Home Lifestyle Maloya in Bushwick serves the food of Réunion, a tiny volcanic island on the Indian Ocean

Maloya in Bushwick serves the food of Réunion, a tiny volcanic island on the Indian Ocean

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La Réunion is a speck of an island some 400 miles off the southeast coast of Madagascar, a part of the Mascarene archipelago that’s also home to Mauritius and, politically, a “department” of France.

If it’s known at all (I had never heard of the place until last week), it’s for its extremely active volcano, Piton de la Fournaise, its prevalence of shark attacks (swimming isn’t allowed anywhere that’s not protected by shark nets), its black sand beaches, its 200 micro-climates and its staggering storms. The interior, called the “cirques,” are craters surrounded by heavily forested mountains. Think Skull Island on the Indian Ocean.

Réunion was uninhabited until the 17th century, and today only some 873,000 people live on the entire island, the large majority of whom classify themselves as “mixed race.” Fortunately for us here in Brooklyn, a good number of those Reunion residents are related to Samuel Lebreton who, with his partner in business and life Tara Gruszkiewicz, just opened the gorgeous Maloya on Flushing Avenue, a restaurant and bar that celebrates the cuisine and culture of his family’s homeland.

“We decided about a year-and-a-half ago that we wanted to open a cocktail bar focussing on rums from Réuion, and from the French diaspora,” Gruszkiewicz tells Brooklyn Magazine. “We found this space in Bushwick last spring and we knew it was the right place for us, but the deal was that it had to be a full restaurant. So the menu expanded from there.”

Gruszkiewicz, who grew up in Connecticut and has lived in the city, mostly in Bushwick, for 15 years, works as Maloya’s chef, and spent much of the summer learning the secrets of Réunion’s unique cuisine. “Most of the recipes are from Sam’s family. I’ve cooked with Sam’s mom a lot, and different members of his family — everyone’s related there, he has cousins all over the island — and we went out to every restaurant and roadside stand, and just kind of dove into it all. It’s like French food, but with touches of African and Asian cuisine.”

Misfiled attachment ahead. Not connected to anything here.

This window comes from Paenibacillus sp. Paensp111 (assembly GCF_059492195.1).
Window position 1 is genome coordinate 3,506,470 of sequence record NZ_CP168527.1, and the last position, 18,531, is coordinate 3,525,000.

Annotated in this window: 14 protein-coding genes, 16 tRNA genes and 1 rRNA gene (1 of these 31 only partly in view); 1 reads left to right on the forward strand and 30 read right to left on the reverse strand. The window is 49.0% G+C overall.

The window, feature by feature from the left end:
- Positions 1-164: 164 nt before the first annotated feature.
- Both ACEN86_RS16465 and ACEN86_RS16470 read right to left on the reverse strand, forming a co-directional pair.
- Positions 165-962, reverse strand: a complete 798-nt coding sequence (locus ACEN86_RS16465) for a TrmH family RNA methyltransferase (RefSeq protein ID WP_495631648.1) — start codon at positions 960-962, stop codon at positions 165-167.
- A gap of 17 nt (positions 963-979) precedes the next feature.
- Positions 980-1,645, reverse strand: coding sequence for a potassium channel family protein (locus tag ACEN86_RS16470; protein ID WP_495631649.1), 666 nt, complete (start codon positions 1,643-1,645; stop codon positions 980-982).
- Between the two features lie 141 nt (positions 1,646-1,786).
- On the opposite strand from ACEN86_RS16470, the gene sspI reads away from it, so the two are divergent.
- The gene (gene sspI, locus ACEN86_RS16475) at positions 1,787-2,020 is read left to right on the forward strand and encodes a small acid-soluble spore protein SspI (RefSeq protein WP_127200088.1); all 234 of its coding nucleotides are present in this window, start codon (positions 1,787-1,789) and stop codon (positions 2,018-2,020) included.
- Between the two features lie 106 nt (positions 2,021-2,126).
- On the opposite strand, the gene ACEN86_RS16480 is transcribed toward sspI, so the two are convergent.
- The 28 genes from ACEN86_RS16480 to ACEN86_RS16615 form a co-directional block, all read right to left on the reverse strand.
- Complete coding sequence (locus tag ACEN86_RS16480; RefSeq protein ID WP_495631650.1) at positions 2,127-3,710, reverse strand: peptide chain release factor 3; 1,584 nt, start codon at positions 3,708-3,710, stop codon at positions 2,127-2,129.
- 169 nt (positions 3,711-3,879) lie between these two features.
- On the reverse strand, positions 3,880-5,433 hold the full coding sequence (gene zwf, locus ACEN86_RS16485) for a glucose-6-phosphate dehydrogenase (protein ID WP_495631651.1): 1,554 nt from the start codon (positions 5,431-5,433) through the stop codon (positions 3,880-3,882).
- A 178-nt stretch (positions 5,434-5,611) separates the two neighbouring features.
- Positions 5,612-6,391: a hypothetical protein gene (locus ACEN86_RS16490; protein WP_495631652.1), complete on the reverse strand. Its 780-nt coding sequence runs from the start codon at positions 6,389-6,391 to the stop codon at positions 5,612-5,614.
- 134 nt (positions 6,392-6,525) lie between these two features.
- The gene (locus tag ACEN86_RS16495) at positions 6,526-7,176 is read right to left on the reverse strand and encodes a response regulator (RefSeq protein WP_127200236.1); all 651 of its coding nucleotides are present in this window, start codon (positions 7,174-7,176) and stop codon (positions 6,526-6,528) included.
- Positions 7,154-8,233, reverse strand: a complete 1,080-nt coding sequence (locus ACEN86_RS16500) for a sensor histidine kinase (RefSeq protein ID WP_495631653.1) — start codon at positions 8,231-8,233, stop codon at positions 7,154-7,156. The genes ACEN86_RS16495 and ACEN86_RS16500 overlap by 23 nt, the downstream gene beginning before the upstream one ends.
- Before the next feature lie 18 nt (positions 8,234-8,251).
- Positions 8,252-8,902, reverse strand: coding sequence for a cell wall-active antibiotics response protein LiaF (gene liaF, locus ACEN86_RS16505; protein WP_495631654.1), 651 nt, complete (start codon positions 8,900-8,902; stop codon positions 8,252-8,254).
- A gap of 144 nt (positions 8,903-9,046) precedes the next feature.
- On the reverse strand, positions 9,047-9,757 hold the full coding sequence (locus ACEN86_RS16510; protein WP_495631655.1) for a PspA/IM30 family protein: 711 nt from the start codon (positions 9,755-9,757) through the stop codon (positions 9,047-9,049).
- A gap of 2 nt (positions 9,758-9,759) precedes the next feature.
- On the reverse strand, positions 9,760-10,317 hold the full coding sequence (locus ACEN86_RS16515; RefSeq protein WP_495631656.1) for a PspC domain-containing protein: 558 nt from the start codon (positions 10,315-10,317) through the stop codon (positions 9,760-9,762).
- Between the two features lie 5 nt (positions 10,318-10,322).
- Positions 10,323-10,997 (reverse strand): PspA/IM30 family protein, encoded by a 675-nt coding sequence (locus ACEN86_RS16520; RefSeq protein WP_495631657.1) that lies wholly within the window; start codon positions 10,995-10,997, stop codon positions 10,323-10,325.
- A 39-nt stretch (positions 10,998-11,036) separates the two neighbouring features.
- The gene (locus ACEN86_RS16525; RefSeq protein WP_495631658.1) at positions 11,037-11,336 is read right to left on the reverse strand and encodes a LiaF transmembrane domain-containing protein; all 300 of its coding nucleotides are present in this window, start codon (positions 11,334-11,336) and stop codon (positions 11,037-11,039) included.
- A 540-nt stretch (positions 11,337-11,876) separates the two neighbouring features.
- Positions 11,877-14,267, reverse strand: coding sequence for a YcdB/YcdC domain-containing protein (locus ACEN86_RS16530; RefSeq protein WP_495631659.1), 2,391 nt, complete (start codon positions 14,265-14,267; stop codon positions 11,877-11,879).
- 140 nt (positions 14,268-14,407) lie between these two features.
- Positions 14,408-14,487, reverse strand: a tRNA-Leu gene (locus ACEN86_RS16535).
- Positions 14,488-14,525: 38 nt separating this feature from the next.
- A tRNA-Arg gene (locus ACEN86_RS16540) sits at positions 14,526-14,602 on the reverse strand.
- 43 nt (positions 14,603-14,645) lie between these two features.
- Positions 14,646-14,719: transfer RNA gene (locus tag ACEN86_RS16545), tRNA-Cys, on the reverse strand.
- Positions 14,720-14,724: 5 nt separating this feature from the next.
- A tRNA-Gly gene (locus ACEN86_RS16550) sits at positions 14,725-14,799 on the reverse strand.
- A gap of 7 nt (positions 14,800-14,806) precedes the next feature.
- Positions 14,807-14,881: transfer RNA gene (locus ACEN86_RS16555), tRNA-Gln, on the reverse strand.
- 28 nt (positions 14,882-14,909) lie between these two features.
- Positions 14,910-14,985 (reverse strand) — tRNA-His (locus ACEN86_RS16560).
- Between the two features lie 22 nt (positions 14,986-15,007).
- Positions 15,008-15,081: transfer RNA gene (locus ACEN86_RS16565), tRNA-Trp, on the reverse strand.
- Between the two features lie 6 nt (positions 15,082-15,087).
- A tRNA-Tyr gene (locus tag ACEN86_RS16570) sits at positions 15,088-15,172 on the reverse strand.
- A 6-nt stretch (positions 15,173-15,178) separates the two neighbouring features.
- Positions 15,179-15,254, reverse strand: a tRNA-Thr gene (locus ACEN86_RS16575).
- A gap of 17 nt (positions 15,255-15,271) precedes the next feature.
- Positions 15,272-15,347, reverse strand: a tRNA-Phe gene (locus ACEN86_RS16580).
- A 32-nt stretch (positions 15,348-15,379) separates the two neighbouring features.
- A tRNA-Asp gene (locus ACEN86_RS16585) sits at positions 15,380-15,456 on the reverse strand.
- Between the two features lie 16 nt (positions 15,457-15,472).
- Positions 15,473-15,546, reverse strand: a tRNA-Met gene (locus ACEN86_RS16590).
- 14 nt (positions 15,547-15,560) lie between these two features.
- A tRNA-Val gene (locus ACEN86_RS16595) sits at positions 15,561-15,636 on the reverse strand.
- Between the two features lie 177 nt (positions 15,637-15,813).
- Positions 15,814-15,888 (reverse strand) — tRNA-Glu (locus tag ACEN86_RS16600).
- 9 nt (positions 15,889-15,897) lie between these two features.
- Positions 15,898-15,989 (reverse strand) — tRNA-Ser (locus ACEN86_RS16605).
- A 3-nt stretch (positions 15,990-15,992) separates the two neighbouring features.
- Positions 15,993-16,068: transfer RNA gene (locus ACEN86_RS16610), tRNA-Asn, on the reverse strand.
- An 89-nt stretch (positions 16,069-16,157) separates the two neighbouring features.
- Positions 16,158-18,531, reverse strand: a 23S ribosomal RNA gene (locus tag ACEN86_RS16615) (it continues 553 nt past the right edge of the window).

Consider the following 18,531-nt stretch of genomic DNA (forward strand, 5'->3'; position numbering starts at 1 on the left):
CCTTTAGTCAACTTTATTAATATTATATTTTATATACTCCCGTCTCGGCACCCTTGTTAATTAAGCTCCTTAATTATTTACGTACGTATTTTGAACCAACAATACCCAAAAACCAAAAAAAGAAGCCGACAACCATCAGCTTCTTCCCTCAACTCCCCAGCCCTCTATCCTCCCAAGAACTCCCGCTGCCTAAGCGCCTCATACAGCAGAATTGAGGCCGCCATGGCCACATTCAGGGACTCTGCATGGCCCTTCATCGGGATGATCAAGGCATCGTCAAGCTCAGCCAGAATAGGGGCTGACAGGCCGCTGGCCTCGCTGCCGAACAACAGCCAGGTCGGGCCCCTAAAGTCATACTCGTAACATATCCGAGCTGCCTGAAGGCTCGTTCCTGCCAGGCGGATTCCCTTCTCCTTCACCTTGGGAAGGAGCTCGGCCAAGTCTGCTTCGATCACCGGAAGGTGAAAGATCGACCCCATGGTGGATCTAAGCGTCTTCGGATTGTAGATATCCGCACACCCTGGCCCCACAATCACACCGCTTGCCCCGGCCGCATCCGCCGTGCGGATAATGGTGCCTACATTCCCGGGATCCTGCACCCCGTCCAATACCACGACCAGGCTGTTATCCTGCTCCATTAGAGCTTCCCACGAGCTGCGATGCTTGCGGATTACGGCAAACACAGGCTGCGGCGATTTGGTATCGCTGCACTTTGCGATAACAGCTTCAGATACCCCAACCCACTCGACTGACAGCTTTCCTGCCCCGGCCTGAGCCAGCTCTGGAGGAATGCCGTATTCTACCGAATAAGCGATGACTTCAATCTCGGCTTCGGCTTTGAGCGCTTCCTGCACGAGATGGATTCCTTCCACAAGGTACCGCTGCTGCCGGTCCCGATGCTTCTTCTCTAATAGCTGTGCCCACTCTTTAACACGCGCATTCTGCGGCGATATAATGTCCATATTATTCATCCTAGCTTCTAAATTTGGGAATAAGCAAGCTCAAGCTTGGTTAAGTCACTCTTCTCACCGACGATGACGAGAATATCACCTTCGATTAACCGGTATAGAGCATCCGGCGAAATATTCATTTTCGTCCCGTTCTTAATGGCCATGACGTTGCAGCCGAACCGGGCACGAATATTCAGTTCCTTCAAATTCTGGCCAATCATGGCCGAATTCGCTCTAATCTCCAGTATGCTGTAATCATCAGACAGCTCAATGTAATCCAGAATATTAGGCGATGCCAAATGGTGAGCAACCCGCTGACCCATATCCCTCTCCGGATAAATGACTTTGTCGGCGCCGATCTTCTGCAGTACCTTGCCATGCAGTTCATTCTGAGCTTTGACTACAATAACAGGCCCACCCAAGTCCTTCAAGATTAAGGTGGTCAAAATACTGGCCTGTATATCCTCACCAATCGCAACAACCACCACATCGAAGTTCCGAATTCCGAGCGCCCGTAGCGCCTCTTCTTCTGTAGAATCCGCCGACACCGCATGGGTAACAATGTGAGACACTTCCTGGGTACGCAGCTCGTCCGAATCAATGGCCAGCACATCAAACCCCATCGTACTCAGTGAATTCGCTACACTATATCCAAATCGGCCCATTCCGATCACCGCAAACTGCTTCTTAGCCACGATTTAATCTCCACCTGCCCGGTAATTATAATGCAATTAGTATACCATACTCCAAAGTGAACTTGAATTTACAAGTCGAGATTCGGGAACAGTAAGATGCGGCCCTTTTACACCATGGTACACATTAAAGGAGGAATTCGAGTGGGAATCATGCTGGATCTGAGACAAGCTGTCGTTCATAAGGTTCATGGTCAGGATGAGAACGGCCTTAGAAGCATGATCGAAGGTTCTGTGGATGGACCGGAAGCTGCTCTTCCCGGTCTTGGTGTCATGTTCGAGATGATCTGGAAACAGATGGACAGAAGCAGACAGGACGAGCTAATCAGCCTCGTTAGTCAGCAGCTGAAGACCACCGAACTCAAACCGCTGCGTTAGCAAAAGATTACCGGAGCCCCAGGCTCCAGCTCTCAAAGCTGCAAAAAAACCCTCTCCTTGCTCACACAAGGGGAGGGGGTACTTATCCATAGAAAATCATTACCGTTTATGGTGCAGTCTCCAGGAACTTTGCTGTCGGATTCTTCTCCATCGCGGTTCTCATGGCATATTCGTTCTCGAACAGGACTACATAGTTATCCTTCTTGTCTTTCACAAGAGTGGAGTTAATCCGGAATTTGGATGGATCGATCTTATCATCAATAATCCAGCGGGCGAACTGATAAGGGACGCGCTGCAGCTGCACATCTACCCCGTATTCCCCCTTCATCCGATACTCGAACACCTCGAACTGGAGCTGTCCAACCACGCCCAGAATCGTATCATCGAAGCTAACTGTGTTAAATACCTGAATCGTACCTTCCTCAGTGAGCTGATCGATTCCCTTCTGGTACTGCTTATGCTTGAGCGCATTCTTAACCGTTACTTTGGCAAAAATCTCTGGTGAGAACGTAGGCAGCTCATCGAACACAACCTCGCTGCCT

And, at least at Maloya, it’s also really good. The menu here is packed with hearty fare like Gruszkiewicz’s delicious pork sausages — rougail saucisses — sliced into bite-sized chunks and covered in a zesty ragu. These come with a crock of white rice and your choice of mashed lima beans (which are very good) or lentil stew (which is excellent).

Porky rougail saucisses, which comes with rice and lentil stew, $20 (Scott Lynch)

Other meaty options include boeuf bourguignon créole in a spiced red wine sauce, and braised leg of lamb with Réunion’s massalé spices and tamarind.

There’s fish here too, of course, like a poached swordfish and a delightful plate of pan-seared shrimp swimming in a vanilla sauce. These entrees are all amply sized, but if you want to add to the feast there are sides such as chayote squash, a decadent potato, bacon, and camembert dish called tartiflette créole, and a terrific peanut, tomato, and spicy pepper dip — “rougail dakatine” — which goes well with just about everything.

Camarons a la vanille, which comes with rice and mashed lima beans, $23 (Scott Lynch)

The starters are all very snacky, and it’s easy to imagine just chilling at a bar with a drink or three and nibbling on Gruszkiewicz’s salt cod fritters, or her samoussas, which are triangle-shaped fried pastries stuffed with things like spicy tuna, or creamy cheese, or ham and mashed potatoes.

Assorted platter of popular Réunion snacks, including salt cod fritters, boneless barbecued chicken thighs, and cheese samousses, $19 (Scott Lynch)

And the dessert I had was phenomenal, an incredibly dense and buttery grilled corn cake served with a scoop of ginger ice cream and passion fruit-mango sauce.

Corn cake with ginger ice cream and passion fruit-mango sauce, $12 (Scott Lynch)

The space itself is like a homey oasis, lush with plants, beautiful artwork showcasing Réunion’s flora and landscapes, and punctuated with details like wooden shutters and a type of lacy metal gutters that Lebreton said typically adorn houses throughout the island. Maloya, by the way, is a type of music, and dance, that traces back to slavery and remains dominant on the island. It’s lively, East African-sounding, and it’s all they play here.

One caveat to all of the above: Gruszkiewicz and Lebreton have been waiting on their liquor license for weeks now, so although the full menu is available, only mocktails and other soft drinks are currently being served. “It’s been tough,” says Gruszkiewicz. “The SLA is running really behind. We hired our whole staff but they’re not going to start until we can have our bar scene, so it’s just me and Sam right now. But even so, the Bushwick community has been showing up for us. Everyone who has come through the door has been so wonderful. People are really awesome around here.”

Maloya is located at 983 Flushing Avenue, between Bogart Street and Evergreen Avenue, and is currently open from 5 to 11 p.m. daily. Hopefully the rhum should start pouring any day now.  

The post Maloya in Bushwick serves the food of Réunion, a tiny volcanic island on the Indian Ocean appeared first on Brooklyn Magazine.

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